Protection of the Baltic Sea in Polish zoological gardens
Killing of seals was lavishly rewarded not so long ago. In Pomerania at the turn of the 19th and 20th centuries, huge prizes were awarded for killing each seal, and as the evidence the hunter presented the jaw of the seal . And then carefree environmental pollution completed the rest of the destruction. As a result of such behaviour in 1970 and 1980 the population of all species of seals in the Baltic Sea was alarmingly low. The magnificent Baltic mammal was lost due to the bad opinion that has accompanied it for generations. Fishermen, convinced of high harmfulness of seals, treated them as a competitor hunting for fish which was the basis for their maintenance.
Seal is not known to Poles in general. Not everyone can be aware of its role in the natural environment and in the protection of the Baltic Sea. We have over 20 zoological gardens in Poland, and seals are presented in just five - in Gdansk, Warsaw, Wroclaw, Plock and Poznan.
They are extraordinary mammals and their biology of rearing young is extraordinary. The female feeds the cub only for 3 weeks and during this period a small seal lies on the ice mostly without entering the water. The mother's milk contains 53, 2% fat and 11.2% protein. For comparison - cow's milk contains on average 3, 7% fat and 3, 3% protein. Extremely rich in milk, seal milk allows the young to increase body weight during feeding 3-4 times. After the feeding period, the young seal stops eating and its coat turns into the fur of an adult individual. During this period, lasting about a month, the young does not eat anything, losing more than 20 kg of body weight. Then it cautiously enters the water and after a short period begins to hunt for fish and marine invertebrates. From that moment the seal, being about 7-8 weeks, is already a completely independent individual.
The first centre to undertake the task of protecting the Baltic seals was the Hel Marine Station, founded by prof. Krzysztof Skóra, a research worker at the University of Gdańsk. The specialists working in it carry out an extensive campaign to protect all species of Baltic seals as well as the porpoise - the only representative of whales in our Polish waters, about the existence of which almost nobody knows. The porpoise even has its own monument in Gdynia, but not everyone knows that the relatives of the dolphin live in the Baltic Sea. And our native dolphin is equally agile, intelligent and friendly. But also for it its friendly nature ended badly - just as the seal it was massively exterminated and its numbers in the Baltic Sea decreased disastrously. In the 1930s, huge sums of money were paid annually for killing porpoises.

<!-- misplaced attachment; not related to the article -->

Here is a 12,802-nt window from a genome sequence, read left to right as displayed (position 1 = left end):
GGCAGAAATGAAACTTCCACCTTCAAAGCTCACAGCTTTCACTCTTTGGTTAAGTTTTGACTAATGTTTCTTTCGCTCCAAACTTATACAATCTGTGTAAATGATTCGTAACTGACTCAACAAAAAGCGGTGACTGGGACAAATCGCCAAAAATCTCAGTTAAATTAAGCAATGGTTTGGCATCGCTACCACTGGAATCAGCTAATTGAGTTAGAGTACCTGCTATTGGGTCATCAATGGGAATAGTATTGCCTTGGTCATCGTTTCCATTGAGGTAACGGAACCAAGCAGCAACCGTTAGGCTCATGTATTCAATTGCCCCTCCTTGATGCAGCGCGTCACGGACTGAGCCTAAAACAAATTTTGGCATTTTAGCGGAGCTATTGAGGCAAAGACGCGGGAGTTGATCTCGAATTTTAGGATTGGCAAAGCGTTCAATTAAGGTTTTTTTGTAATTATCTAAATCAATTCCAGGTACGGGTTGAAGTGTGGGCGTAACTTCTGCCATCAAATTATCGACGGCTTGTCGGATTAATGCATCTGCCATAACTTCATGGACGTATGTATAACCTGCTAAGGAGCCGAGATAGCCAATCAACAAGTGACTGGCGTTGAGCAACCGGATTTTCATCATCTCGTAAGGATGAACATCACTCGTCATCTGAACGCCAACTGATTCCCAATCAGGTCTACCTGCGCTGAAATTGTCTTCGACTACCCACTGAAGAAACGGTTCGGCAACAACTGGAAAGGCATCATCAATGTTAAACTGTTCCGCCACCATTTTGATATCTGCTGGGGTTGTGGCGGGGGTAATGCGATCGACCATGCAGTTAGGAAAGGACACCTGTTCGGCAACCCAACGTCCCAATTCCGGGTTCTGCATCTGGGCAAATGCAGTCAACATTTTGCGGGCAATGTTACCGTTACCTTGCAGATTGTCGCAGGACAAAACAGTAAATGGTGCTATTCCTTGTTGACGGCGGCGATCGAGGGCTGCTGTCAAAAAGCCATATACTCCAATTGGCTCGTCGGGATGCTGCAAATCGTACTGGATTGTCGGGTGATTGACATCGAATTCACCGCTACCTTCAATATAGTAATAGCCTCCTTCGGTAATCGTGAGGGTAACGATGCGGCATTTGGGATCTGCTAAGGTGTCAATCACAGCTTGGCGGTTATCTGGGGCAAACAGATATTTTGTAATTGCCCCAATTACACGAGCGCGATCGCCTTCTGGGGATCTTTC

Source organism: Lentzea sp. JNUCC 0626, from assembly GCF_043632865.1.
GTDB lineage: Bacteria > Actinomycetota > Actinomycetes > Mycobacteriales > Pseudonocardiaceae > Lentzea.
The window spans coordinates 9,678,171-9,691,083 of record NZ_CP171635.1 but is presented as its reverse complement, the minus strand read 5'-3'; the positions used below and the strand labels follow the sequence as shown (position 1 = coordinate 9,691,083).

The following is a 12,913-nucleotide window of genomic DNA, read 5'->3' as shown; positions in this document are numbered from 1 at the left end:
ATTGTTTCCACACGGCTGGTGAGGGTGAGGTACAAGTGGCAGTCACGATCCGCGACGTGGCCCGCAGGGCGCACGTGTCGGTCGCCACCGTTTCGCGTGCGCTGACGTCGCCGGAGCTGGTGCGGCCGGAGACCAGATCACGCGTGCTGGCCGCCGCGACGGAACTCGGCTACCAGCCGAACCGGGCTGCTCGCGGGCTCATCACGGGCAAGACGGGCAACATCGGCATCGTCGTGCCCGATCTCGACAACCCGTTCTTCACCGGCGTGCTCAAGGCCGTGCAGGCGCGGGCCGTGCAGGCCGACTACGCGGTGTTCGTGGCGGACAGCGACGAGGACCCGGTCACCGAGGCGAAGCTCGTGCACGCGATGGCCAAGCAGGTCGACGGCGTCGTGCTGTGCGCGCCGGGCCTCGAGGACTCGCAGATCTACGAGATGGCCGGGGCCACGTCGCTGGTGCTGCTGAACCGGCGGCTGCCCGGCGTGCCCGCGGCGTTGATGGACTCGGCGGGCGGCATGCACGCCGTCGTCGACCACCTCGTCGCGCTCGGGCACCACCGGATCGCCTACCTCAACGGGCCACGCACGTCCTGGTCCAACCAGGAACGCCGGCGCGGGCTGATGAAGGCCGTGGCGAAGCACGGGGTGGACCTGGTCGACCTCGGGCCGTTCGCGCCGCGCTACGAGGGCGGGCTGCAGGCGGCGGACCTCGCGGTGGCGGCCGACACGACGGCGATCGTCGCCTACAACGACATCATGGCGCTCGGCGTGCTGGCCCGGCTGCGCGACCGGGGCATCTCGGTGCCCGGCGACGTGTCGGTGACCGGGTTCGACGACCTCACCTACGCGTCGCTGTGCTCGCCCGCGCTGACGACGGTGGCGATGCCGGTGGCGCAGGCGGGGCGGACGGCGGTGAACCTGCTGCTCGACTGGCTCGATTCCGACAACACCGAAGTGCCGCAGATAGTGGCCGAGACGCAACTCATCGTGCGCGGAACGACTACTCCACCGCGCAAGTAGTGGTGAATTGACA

Unfortunately, also this species of marine mammal is in danger of being extinct. Knowledge about it is negligible due to small numbers (estimated about 1000 individuals). It weighs about 45-70 kg, the average body length is about 1.5 - 1.7 m, it is often found in the area of the Gulf of Gdansk and Puck.
At the moment, the dramatic ecological situation of the Polish sea zone and the resulting threats - not only for the mammals and fish living in the Baltic Sea - force us all to take action to protect our sea, which is after all, our national wealth. And yet the Baltic Sea is one of the most polluted seas in the world. It was calculated that in 1995 at least 13,330 kg of mercury, 23,610 kg of cadmium, 337,400 kg of lead and several tens of thousands of tons of oil-derived materials got into the Baltic Sea. In the bottom sediments, large amounts of nitrogen and phosphorus compounds were deposited, as well as toxic substances. Unfortunately it was Poland which in recent years deposited most of the nitrogen and phosphorus compounds into the Baltic Sea. Very strong pollution of the Baltic Sea caused adverse changes in the marine fauna, significant oxygen losses and the appearance of hydrogen sulphide. To the most polluted and degraded parts of the Baltic Sea belong closed reservoirs, including the Vistula Lagoon.
After 1990, there was a reduction in the amount of pollutants entering the Baltic Sea from Poland. This is the effect of reducing the pollution of the Vistula, Oder and rivers of Pomerania. Improvement of the Baltic Sea pureness was also achieved in the coastal zone after the launch of many sewage treatment plants, including the vicinity of the Vistula Lagoon. Poland is a member of the HELCOM II Baltic Sea Conservation Convention and cooperates in this respect with other Baltic States.
In accordance with the strategy developed by the World Zoological Gardens Organization / WAZA / each contemporary zoological garden is obliged to take actions to protect the nature, participate in programs to rescue endangered species and conduct extensive didactics, promoting respect for wildlife.